At Ignite 2021, Microsoft debuted a range of products across its cloud-powered lines of business that leverage AI to find patterns in — and made predictions from — vast stores of data. The highlight might be Context IQ, a Microsoft 365 technology that can predict, seek, and suggest information employees might need. Others have to do with tasks like translation and summarization, as well as inferencing across hardware from the edge to datacenters.
During the pandemic, digital transformation efforts have prompted many companies to adopt AI-powered solutions to emerging back-office and customer-facing challenges. A PricewaterhouseCoopers whitepaper found that 52% percent of companies have accelerated their AI adoption plans. At the same time, spurred by this AI adoption, public cloud spending is climbing — Gartner predicts it’ll reach $332 billion in 2021. That spells doubly good news for Microsoft, which in its most recent quarter notched a record cloud services profit of $20.7 billion.
According to Microsoft 365 corporate VP Jared Spataro, Context IQ leverages the Microsoft Graph to glean insights about a person’s work throughout the day and then predict, seek, and suggest the information that they need. As a refresher, the Microsoft Graph connects to various Microsoft 365 services to provide access to data and functionality from Exchange, OneDrive, Teams, and other productivity platforms.
“The promise of AI has always been about augmenting human capability in ways that feel like magic. That’s becoming reality with Context IQ. It turns insights into action,” Spataro said in a blog post.
Context IQ powers the improved Microsoft Editor, the AI-powered writing assistant that Microsoft introduced last year for Word, Outlook, and Chrome as a part of Office 365. Previously, Editor only corrected grammar and spelling, delivering context-sensitive suggestions and autocompleting sentences. But now, with Context IQ, Editor offers predictive assistance — for example, suggesting a file to attach to an email based on similar subjects or because a user has created or worked on it before.
Editor with Context IQ also recognizes when a user wants to schedule a meeting and will recommend times when all participants are available. Beyond this, when an ampersand is added to a comment, the upgraded Editor will recommend potential people to tag based on colleagues the user is currently working with — specifically on documents or stakeholders that the user previously tagged for document reviews.
Editor with Context IQ can suggest related plugins for Dynamics 365 sales records as well as plugins from third parties such as Jira, Zoho, and SAP. And the service will let users enter information without switching between email or other apps. In Teams, pressing Tab will prompt Editor to complete a sentence, such as adding a frequent flier number when booking a flight online.
On the Azure side, Azure Cognitive Search — Microsoft’s AI-powered service that can ingest and act on digital content from multiple sources — has added support for more than 50 languages in preview. Machine learning techniques help understand user intent, Microsoft says, automatically and contextually ranking the most relevant search results.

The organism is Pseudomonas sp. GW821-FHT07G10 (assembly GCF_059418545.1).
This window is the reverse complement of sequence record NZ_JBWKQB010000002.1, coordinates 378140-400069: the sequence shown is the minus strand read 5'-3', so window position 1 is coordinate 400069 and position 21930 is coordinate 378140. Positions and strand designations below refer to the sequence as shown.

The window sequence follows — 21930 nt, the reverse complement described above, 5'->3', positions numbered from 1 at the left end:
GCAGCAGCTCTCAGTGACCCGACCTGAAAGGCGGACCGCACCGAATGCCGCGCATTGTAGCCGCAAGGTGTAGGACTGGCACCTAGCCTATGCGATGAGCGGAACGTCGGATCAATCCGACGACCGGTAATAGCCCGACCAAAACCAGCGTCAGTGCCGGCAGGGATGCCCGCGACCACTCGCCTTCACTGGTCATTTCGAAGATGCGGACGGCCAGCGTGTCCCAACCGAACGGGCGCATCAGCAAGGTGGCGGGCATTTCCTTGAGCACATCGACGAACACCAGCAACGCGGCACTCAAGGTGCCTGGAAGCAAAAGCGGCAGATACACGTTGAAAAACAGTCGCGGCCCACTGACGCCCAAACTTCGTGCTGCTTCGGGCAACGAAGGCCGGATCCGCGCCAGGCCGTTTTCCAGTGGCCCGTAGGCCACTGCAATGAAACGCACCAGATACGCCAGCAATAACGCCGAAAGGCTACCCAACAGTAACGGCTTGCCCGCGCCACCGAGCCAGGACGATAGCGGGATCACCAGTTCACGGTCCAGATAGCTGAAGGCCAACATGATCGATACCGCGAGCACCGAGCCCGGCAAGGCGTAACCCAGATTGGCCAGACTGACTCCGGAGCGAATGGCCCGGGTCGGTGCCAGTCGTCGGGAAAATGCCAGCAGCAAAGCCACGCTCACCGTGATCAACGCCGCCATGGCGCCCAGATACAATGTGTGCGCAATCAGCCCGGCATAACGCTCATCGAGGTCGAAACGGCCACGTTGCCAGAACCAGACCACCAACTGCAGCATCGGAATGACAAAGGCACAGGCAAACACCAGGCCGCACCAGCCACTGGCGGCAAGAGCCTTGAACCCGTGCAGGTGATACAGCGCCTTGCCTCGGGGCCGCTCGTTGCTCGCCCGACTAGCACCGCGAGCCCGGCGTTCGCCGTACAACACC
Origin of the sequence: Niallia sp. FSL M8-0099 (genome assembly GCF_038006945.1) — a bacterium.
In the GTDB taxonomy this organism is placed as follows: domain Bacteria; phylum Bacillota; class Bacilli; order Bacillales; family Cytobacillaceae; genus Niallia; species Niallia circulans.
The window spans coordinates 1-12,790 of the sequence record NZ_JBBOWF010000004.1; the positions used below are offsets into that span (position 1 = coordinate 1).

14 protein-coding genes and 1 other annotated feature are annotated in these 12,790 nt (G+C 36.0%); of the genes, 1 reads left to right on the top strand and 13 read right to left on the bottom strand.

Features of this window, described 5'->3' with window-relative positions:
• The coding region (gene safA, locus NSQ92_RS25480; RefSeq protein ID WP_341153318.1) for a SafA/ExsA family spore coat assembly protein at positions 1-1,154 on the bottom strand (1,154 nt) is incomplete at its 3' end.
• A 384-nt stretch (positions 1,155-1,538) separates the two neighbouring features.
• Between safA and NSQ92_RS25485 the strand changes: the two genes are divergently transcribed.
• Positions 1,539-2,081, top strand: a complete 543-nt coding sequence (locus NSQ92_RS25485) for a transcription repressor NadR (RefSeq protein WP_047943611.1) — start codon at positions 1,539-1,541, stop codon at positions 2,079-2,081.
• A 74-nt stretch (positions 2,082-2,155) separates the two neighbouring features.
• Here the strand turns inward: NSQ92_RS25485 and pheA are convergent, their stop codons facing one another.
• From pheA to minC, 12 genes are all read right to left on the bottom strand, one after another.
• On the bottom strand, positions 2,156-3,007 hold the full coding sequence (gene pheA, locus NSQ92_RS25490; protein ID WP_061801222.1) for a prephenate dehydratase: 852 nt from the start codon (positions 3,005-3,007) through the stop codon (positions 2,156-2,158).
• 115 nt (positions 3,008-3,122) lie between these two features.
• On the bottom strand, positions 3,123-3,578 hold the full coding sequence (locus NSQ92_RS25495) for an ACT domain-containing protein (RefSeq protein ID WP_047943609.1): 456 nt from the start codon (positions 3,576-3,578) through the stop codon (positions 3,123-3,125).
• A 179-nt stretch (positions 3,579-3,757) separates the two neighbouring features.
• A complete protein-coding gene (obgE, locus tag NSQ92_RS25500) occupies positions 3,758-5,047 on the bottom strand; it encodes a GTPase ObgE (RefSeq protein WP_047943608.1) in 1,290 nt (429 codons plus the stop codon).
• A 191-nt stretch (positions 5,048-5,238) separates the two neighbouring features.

The update follows on the heels of a SharePoint connector and semantic search capability for Cognitive Search that enables developers to deliver search results based on intent. Semantic search leverages natural language techniques, specifically concept matching and synonym search, to improve the relevance and ranking of search results and deliver a more personalized search flow for users.
Elsewhere, Microsoft introduced a new offering called Azure Cognitive Service for Language designed to consolidate features previously available across Azure services, like Text Analytics, QnA Maker, and Language Understanding. Azure Cognitive Service for Language additionally includes the new Language Studio, which provides different language capabilities in a single, unified place.
Microsoft also announced a commitment to a tier pricing model for Azure Cognitive Services intended to give large Azure customers a more “cost-efficient” alternative to the current pay-as-you-go option. Starting today, enterprises can use large volumes of the service — which spans text analytics, facial detection, speech and vision recognition, and natural language understanding — at a discount by making regular payments up front for a set capacity.
Complementing the Azure Cognitive Services enhancements is Azure Arc-enabled machine learning-inferencing, which allows customers to build, train, and productize machine learning models in on-premises, multicloud, and edge computing environments. A fully managed machine learning add-on, it allows inferencing to be deployed on Arc-enabled Kubernetes and supports Google Cloud Platform and Amazon Web Services Kubernetes clusters.
Azure Arc, introduced in 2019, is a hybrid cloud platform with support for a range of compute environments running in the datacenter. Here, “hybrid cloud” refers to a mix of computing, storage, and services made up of on-premises infrastructure, private cloud services, and a public cloud.
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